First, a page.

• Builds resilience into our foundation industries and local businesses that ensures viable career options outside of the finance sector.
• Ensures that Arts, Culture and Innovation is embedded in a creative economy and allows islanders and visitors alike to enjoy a level of access to, and participation in, the Arts that is unparalleled as both life- enhancing and economic stimulants.
• Promotes on-island access to the highest standards of education, including tertiary and lifelong learning.
• Actively promotes our Island identity and encourages the success of the unique Jersey “brand” and local high quality/value products.
• Reflects likely structural changes to retail and the consequences for the “high street” and delivers a thriving regenerated town centre that acts as a multi-functional community hub that is both economically and culturally vibrant, resilient to change and a magnet for all target user groups (e.g. young people, families, HNWs etc).
• Delivers placemaking focussed on sustainable connectivity, accessibility and quality of environment that promotes a high quality of life that attracts and retains investment, talent and the younger elements of our community.
• Provides high quality but affordable housing that encourages retention of under 30s Islanders, promotes Jersey as an attractive option for incoming talent and reduces social inequality.
• Promotes and enables a healthier, physically active and more productive society enjoying a quality of life, well-being and national pride. The World Health Organisation Global Action Plan for Physical Activity cites the importance of creating and maintaining “Spaces and Places” in communities that promote and give safe equitable access for all in which to engage in regular physical activity, with the resultant positive impacts on health systems, the environment, economic development, community well-being and quality of life.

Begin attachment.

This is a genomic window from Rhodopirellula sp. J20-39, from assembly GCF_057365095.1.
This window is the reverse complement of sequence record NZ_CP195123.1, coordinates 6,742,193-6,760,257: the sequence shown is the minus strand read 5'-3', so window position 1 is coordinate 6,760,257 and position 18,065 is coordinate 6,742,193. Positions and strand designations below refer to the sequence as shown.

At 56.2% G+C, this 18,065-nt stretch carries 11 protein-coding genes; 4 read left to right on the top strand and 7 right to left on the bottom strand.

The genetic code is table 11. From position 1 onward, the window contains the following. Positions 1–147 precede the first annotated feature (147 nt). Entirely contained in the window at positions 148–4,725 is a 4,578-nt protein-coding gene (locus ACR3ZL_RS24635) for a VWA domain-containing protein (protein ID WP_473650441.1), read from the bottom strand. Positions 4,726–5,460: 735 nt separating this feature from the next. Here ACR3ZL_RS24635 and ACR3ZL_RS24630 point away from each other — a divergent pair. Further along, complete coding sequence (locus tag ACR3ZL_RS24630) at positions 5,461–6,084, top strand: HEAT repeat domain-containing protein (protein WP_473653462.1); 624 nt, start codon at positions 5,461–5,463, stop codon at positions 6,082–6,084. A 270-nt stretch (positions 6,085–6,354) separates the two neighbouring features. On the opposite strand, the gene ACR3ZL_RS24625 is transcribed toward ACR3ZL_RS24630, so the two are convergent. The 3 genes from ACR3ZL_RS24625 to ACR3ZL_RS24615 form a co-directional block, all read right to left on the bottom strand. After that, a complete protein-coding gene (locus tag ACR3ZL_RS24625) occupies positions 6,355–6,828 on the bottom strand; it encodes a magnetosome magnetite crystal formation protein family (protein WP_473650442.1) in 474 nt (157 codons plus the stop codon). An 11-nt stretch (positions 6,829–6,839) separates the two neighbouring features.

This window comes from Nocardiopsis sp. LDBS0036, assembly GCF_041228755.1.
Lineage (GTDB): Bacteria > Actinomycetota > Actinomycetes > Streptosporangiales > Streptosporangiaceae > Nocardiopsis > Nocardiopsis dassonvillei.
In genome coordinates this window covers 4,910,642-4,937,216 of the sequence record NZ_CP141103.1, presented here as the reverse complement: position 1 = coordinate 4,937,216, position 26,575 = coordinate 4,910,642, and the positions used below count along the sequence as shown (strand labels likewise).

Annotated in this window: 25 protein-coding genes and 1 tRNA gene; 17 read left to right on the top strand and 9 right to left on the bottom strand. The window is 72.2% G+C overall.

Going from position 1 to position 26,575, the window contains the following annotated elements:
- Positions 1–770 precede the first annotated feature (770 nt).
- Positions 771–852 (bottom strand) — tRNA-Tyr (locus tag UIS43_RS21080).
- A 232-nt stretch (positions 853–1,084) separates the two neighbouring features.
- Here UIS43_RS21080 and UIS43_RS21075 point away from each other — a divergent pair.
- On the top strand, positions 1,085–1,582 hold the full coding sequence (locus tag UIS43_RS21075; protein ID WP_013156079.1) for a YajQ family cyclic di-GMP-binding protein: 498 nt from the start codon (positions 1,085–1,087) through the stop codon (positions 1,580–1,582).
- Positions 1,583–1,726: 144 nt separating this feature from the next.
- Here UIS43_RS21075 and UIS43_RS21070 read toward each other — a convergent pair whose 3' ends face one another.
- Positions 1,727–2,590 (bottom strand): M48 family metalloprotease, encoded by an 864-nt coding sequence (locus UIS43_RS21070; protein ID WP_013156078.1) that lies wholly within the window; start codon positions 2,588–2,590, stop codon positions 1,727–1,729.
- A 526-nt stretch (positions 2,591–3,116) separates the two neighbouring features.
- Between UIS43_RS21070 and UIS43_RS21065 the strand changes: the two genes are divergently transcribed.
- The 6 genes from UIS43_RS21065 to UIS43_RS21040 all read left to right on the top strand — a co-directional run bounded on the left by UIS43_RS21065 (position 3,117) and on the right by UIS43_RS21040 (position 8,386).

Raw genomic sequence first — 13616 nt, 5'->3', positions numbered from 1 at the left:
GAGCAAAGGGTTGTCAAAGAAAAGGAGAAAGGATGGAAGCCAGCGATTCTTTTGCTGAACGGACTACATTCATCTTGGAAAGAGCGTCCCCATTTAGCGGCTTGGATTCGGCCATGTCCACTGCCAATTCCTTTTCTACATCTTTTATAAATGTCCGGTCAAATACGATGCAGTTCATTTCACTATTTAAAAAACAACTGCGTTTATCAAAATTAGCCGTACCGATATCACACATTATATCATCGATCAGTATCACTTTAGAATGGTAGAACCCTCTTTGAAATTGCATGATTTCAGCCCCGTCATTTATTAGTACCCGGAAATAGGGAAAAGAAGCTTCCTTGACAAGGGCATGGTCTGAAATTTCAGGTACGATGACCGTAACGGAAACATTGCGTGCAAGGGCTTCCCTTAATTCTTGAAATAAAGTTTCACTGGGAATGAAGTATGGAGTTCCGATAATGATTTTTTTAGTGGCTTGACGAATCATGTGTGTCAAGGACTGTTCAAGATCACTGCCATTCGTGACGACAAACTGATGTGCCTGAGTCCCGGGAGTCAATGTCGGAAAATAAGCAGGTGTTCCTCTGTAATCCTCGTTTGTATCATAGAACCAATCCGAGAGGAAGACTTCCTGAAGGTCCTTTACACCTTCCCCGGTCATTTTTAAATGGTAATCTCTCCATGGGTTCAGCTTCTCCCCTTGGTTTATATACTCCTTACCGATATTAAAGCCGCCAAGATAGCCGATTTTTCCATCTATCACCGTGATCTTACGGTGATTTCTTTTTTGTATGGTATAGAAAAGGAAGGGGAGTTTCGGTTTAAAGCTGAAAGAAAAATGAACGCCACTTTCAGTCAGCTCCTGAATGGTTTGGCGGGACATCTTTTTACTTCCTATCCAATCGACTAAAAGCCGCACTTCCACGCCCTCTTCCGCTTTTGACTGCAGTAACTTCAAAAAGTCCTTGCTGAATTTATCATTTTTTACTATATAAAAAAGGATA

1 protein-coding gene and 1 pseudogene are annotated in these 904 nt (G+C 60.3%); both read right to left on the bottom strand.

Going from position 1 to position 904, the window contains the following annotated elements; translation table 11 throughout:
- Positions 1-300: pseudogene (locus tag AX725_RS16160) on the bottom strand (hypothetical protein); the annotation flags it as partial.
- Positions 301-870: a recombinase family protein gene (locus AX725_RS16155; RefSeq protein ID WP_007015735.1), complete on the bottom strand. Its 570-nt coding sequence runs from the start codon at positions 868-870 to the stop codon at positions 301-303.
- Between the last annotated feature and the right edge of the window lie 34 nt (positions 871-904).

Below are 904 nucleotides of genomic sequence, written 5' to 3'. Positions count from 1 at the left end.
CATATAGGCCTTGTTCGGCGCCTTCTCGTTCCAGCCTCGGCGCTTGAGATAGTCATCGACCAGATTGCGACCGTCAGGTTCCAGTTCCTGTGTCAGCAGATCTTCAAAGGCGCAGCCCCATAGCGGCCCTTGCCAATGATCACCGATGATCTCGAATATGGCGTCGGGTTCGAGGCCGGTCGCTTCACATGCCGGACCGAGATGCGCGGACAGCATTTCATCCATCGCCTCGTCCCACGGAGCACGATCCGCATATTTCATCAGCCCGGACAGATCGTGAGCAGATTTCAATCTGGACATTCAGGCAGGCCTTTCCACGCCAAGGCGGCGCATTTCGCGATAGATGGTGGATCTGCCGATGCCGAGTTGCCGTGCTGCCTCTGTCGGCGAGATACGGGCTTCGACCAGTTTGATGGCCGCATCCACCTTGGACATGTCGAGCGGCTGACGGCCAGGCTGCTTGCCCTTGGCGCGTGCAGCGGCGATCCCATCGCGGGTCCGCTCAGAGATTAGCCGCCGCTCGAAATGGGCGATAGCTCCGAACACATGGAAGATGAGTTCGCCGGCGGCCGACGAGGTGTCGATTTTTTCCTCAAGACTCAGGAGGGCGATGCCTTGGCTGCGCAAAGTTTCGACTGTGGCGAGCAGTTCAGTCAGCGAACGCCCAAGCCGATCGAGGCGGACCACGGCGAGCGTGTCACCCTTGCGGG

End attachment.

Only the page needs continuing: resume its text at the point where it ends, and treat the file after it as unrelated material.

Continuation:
• Caters for a growing and ageing population demographic.
• Embraces the sustainability aspirations of the Island to be a small jurisdiction exemplar with the societal benefits and economic opportunities that vision presents.
Pictured: "At sector level the local construction industry employs over 6,000 people, 93% of whom are locally qualified, and generates 7% of the total GVA of the economy."
Whilst these aspirations represent huge opportunities, significant challenges will present themselves and the problem to address will be how to overcome these challenges and deliver the vision in a timely manner.
As part of an economic recovery strategy the critical factors in determining success or failure will be the ability to be bold and move at pace, two characteristics that Jersey has been historically poor at.
Infrastructure projects have a long gestation period and are not quick to market. By their very nature they are often impactful on many stakeholders and have historically been subject to many competing, disruptive and derailing influences.